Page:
GATA4 and GATA5 are potential tumor suppressors and biomarkers in colorectal cancer

Debby M.E.I. Hellebrekers, Marjolein H.F.M. Lentjes, Sandra M. Van Den Bosch, Veerle Melotte, Kim A.D. Wouters, Kathleen L.J. Daenen, Kim M. Smits, Yoshimitsu Akiyama, Yasuhito Yuasa, Silvia Sanduleanu, Carolina A.J. Khalid-de Bakker, Daisy Jonkers, Matty P. Weijenberg, Joost Louwagie, Wimvan Criekinge, Beatriz Carvalho, Gerrit A. Meijer, Stephen B. Baylin, James G. Herman, Adriaan P. De BruïneManon Van Engeland

Research output: Contribution to journalArticlepeer-review

Abstract

Purpose: The transcription factors GATA4 and GATA5 are involved in gastrointestinal development and are inactivated by promoter hypermethylation in colorectal cancer. Here, we evaluated GATA4/5 promoter methylation as potential biomarkers for noninvasive colorectal cancer detection, and investigated the role of GATA4/5 in colorectal cancer. Experimental Design: Promoter methylation of GATA4/5 was analyzed in colorectal tissue and fecal DNA from colorectal cancer patients and healthy controls using methylation-specific PCR. The potential function of GATA4/5 as tumor suppressors was studied by inducing GATA4/5 overexpression in human colorectal cancer cell lines. Results: GATA4/5 methylation was observed in 70% (63/90) and 79% (61/77) of colorectal carcinomas, respectively, and was independent of clinicopathologic features. Methylation frequencies in normal colon tissues from noncancerous controls were 6% (5 of 88, GATA4; P < 0.001) and 13% (13 of 100, GATA5; P < 0.001). GATA4/5 overexpression suppressed colony formation (P < 0.005), proliferation (P < 0.001), migration (P < 0.05), invasion (P < 0.05), and anchorage-independent growth (P < 0.0001) of colorectal cancer cells. Examination of GATA4 methylation in fecal DNA from two independent series of colorectal cancer patients and controls yielded a sensitivity of 71% [95% confidence interval (95% CI), 55-88%] and specificity of 84% (95% CI, 74-95%) for colorectal cancer detection in the training set, and a sensitivity of 51% (95% CI, 37-65%) and specificity of 93% (95% CI, 84-100%) in the validation set. Conclusions: Methylation of GATA4/5 is a common and specific event in colorectal carcinomas, and GATA4/5 exhibit tumor suppressive effects in colorectal cancer cells in vitro. GATA4 methylation in fecal DNA may be of interest for colorectal cancer detection.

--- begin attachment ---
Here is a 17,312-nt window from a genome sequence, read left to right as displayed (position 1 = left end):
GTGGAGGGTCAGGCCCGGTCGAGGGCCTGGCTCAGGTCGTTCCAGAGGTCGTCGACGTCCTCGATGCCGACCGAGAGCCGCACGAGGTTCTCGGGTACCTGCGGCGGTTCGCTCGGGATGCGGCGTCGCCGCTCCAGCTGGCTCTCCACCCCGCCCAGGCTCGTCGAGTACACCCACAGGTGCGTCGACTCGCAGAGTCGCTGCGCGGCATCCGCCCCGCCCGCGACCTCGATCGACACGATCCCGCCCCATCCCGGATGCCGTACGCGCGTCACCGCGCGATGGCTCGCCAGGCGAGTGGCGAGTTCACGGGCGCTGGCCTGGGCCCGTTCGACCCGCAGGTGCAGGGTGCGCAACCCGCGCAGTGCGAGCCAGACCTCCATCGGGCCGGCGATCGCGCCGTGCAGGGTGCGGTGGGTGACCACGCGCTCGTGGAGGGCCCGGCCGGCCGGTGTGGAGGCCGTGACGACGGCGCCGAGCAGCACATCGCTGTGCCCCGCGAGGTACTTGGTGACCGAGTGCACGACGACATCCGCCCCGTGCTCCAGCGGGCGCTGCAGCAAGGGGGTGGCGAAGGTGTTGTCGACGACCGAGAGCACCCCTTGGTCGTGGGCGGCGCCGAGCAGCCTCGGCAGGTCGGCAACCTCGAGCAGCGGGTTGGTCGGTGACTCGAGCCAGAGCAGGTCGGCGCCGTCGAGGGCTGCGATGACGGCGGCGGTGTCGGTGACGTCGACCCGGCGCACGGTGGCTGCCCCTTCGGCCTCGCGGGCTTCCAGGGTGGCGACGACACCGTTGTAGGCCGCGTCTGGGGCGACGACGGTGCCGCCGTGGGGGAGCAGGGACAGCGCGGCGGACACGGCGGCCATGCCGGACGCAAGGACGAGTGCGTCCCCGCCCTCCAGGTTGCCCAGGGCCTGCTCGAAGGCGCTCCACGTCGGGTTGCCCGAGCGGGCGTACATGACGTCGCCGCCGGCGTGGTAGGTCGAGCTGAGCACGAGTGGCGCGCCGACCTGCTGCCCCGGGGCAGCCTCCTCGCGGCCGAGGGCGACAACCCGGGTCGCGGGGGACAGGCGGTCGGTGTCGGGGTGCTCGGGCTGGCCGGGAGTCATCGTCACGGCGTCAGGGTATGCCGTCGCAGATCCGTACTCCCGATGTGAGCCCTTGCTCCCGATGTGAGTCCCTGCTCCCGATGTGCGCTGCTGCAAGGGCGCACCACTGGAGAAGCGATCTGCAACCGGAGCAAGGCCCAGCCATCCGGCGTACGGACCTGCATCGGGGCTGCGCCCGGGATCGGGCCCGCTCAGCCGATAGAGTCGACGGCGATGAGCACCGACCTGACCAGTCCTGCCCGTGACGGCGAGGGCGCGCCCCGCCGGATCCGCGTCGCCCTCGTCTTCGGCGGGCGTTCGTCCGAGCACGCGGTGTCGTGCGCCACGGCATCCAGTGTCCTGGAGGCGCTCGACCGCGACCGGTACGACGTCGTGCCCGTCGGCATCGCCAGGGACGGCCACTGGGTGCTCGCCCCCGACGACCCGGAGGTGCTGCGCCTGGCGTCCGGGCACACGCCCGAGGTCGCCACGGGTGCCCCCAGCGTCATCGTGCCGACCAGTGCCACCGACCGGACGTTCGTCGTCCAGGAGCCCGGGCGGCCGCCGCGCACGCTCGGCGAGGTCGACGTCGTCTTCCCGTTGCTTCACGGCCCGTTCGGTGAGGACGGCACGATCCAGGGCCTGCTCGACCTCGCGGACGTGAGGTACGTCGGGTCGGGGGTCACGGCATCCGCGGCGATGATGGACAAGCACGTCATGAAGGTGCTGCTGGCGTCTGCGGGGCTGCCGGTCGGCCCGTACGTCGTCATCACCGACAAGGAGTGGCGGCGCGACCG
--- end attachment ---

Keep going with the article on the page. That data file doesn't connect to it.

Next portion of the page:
Original languageEnglish (US)
Pages (from-to)3990-3997
Number of pages8
JournalClinical Cancer Research
Volume15
Issue number12
DOIs
StatePublished - Jun 15 2009

ASJC Scopus subject areas

  • Oncology
  • Cancer Research

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